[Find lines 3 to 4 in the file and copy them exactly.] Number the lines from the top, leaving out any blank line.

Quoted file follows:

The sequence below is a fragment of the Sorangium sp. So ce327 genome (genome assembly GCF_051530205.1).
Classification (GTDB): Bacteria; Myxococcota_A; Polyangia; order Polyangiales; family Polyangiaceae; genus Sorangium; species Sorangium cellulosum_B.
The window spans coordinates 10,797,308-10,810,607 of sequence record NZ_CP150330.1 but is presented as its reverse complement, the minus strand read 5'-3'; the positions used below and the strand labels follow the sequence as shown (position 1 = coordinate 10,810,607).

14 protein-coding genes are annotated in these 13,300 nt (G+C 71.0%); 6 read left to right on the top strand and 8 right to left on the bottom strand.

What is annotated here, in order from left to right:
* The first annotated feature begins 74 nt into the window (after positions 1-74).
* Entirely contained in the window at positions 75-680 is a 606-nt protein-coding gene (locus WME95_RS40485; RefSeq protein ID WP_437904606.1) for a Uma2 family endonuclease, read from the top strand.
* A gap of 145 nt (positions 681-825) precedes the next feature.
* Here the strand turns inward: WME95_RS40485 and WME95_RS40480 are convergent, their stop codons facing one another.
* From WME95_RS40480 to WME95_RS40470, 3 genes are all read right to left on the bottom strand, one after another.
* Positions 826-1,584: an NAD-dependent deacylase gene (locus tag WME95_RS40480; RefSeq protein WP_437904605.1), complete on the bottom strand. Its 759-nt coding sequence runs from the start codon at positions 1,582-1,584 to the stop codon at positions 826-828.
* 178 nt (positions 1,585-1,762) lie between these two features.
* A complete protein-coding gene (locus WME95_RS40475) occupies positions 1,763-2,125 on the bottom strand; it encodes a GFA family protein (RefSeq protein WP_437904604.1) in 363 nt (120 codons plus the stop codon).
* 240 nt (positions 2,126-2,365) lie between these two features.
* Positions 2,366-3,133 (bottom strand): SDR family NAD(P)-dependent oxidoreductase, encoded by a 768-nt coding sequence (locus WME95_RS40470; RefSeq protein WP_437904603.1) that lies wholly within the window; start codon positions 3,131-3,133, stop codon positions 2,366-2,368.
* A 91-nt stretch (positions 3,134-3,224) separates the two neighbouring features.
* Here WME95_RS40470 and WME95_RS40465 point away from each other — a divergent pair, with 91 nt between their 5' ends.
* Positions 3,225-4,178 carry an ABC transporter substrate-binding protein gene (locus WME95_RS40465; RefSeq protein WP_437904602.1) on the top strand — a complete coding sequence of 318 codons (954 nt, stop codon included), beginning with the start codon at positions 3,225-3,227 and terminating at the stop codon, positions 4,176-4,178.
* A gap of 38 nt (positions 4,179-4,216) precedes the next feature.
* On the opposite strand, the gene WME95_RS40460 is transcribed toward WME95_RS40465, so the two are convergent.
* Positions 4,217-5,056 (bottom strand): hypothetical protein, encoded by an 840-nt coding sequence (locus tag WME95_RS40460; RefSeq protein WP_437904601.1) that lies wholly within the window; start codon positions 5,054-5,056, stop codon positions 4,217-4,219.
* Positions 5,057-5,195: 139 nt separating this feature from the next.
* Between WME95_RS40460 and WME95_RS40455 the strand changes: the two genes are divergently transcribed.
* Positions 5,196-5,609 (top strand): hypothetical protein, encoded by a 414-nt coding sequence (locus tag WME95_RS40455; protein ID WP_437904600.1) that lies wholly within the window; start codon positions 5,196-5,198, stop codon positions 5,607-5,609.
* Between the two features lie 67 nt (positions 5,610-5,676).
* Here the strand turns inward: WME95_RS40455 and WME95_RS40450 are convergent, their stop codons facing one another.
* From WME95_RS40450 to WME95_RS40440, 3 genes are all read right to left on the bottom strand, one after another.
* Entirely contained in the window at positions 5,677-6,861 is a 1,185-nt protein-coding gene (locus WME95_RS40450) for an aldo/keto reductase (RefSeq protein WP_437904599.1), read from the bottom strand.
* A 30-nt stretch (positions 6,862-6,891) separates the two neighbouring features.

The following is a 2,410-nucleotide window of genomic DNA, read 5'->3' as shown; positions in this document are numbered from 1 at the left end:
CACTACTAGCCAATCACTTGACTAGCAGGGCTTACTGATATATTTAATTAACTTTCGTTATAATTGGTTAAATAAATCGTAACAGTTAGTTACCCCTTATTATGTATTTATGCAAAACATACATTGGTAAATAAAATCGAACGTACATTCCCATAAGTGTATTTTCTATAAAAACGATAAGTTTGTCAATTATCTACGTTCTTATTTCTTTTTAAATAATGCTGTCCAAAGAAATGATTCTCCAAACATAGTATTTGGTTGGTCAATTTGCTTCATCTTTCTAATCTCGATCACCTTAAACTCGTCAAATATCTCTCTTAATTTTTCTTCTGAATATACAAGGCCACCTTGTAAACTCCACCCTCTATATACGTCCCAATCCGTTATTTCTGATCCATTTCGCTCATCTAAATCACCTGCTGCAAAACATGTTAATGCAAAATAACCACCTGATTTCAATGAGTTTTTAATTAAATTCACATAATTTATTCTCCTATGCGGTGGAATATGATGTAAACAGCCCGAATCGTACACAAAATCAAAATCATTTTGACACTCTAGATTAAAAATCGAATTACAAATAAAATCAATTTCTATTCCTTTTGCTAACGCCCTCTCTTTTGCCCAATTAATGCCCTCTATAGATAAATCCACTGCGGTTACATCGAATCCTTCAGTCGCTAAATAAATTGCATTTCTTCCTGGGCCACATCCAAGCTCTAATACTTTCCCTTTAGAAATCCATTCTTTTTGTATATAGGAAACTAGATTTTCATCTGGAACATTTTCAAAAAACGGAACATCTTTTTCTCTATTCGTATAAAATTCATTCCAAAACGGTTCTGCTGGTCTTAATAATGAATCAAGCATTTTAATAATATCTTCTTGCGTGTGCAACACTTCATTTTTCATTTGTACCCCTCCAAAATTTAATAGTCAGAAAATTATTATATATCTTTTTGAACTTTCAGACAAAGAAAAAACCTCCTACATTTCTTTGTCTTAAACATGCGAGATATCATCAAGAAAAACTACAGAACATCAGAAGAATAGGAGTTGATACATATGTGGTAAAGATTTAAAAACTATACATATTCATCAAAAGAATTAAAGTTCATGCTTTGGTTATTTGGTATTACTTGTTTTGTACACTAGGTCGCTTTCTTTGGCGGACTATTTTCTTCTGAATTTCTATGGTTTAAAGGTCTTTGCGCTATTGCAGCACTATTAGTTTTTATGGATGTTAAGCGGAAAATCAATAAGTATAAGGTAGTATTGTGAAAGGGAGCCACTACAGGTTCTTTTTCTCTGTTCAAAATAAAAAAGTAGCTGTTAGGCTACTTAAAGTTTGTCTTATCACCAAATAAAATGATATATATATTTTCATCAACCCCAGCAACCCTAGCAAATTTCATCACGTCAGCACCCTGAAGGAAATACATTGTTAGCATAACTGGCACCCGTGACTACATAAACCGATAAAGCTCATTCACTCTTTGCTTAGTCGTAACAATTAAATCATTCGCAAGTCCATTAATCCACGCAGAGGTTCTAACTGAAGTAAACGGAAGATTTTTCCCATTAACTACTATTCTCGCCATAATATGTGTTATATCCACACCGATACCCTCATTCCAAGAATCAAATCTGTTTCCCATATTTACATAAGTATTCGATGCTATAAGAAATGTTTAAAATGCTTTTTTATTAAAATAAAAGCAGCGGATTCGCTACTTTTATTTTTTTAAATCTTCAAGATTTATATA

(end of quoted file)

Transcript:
The window spans coordinates 10,797,308-10,810,607 of sequence record NZ_CP150330.1 but is presented as its reverse complement, the minus strand read 5'-3'; the positions used below and the strand labels follow the sequence as shown (position 1 = coordinate 10,810,607).

14 protein-coding genes are annotated in these 13,300 nt (G+C 71.0%); 6 read left to right on the top strand and 8 right to left on the bottom strand.